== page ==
3 Steps To a Perfect Elevator Pitch

3 Steps To a Perfect Elevator Pitch

Even if you know your product/concept inside and out, there are still many potential pitfalls to speaking in front the throne of venture capital. It’s not the time to be short-sighted, it’s best to understand your product through the eyes of someone else. Here are three steps to a perfect elevator pitch.


1. Narrow Your Idea Down

As the old adage goes, less is more – and the same is true in this case. You never want to give up your whole pitch right off that bat. Find a good opening sentence and let it sink in among your audience. If they ask anything further, mission accomplished. If you are having trouble narrowing it down, ask your friends and colleagues how they would describe your product. Get an idea of what others have to say about it.


2. Ask a Question

In any presenting capacity, it’s often effective to engage your audience by asking a question. For example: “Are you familiar with Uber?” The obvious answer here is yes, and now you can follow up with something like “we want to be the Uber of parking in major cities.” It could be anything. This allows you the pitcher to get your concept across quickly and effectively, which more often than not leads to followup questions.


3. Be Calm and Listen

After your postured up and got your short and sweet message across, it’s time to listen carefully. One common pitfall is giving into the urge of rambling about the details of feature A, B and C and how they will change the marketplace forever. Before you speak, understand that if they want to hear more, the investors will ask. Only talk about your features and numbers when you are asked to do so. Beyond looking professional, doing this is a matter of respect.

4 Secrets to Pushing Your Early-Stage Growth Company Ahead of the Crowd

4 Secrets to Pushing Your Early-Stage Growth Company Ahead of the Crowd

It’s never been easier to start a business, and with the growing access to funding portals, it’s never been easier to raise capital. Having said that, never has there been more competition than there is today. With that in mind, we want to offer four secrets to pushing your early-stage growth company ahead of the growing and bustling crowd.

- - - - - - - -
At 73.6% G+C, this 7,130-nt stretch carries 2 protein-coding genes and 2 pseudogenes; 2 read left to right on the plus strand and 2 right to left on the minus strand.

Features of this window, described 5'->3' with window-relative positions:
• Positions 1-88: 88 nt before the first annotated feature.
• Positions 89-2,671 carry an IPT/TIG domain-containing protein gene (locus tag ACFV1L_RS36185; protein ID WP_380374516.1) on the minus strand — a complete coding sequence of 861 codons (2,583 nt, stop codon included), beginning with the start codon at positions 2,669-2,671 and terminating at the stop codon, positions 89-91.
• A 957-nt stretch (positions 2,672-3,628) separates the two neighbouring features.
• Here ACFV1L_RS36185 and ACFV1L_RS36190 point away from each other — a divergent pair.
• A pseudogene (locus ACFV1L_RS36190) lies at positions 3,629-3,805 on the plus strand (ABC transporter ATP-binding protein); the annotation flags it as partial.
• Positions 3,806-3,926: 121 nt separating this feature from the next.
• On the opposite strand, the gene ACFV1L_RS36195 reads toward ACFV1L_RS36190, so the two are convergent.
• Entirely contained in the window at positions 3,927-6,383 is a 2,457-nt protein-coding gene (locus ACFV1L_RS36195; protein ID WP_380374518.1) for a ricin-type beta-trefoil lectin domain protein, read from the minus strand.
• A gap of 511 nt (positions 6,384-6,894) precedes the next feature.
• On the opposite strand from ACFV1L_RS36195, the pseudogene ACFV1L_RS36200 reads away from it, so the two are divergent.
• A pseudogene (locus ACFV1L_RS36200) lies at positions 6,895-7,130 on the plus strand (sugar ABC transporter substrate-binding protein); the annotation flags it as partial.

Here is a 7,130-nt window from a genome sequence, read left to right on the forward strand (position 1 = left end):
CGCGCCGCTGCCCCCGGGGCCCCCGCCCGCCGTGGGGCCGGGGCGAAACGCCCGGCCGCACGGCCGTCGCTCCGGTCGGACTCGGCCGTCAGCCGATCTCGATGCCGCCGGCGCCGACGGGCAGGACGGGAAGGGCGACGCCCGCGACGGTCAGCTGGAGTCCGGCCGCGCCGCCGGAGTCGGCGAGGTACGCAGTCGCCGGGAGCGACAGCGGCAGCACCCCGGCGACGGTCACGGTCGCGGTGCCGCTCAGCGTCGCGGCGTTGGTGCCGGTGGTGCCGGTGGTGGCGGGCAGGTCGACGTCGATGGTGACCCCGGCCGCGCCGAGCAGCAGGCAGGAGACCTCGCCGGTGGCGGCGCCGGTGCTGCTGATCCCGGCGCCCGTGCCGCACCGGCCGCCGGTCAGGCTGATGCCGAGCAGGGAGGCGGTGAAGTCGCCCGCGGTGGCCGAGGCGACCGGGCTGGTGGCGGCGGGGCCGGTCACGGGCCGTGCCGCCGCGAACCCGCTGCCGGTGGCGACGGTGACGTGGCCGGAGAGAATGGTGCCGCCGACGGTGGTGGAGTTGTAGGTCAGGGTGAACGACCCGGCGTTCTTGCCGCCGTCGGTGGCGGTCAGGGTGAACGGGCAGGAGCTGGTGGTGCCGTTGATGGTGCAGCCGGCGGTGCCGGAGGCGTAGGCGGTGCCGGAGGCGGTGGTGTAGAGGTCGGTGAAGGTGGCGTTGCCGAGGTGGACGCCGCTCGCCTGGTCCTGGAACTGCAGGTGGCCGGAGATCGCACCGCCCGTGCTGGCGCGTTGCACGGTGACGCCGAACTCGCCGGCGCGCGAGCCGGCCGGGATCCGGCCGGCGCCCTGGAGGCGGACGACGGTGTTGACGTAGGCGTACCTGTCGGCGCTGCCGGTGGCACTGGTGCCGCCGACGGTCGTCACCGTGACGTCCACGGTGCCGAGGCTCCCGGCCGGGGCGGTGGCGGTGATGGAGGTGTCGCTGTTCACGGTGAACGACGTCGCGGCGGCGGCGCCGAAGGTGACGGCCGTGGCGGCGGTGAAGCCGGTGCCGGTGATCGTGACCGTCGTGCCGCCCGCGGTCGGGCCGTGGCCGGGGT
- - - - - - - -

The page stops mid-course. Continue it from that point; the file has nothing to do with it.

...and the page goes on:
1. Crafting a Lean Business Plan

Remember those big, bulky, text-heavy business plan documents? We have happily moved on to a time when those are no longer necessary. As such, avoid having a document such as this. Investors and partners now opt to look only for a framework of your business. They will delve into the essentials of the business within the context of your product, solution in the marketplace and financials. Forget the big document, just be sure you can fill in those blanks.


2. Incorporating a Business Entity Early Through Online Services

Create a C-corporation online and do it quickly. Not only can this be done at low cost, it also saves time waiting for an outside attorney. It’s a great idea to do this before you decide to raise capital and bring on partners.


3. Establishing Your Brand Social Media

The obvious benefit here is cost – it’s nearly non-existent. Building an online image is a process and this should be started even before you develop your product. By doing this you can track early customer feedback and find where to make appropriate pivots in the marketplace (if necessary).


4. Measuring Progress With Data & Analytics

First, set your milestones and aim for them pragmatically. You don’t have to be heavily funded to get access to comprehensive data, customer analytics and metrics. Measuring early not only impresses potential investors, it’s also the first step to having a better control over your business.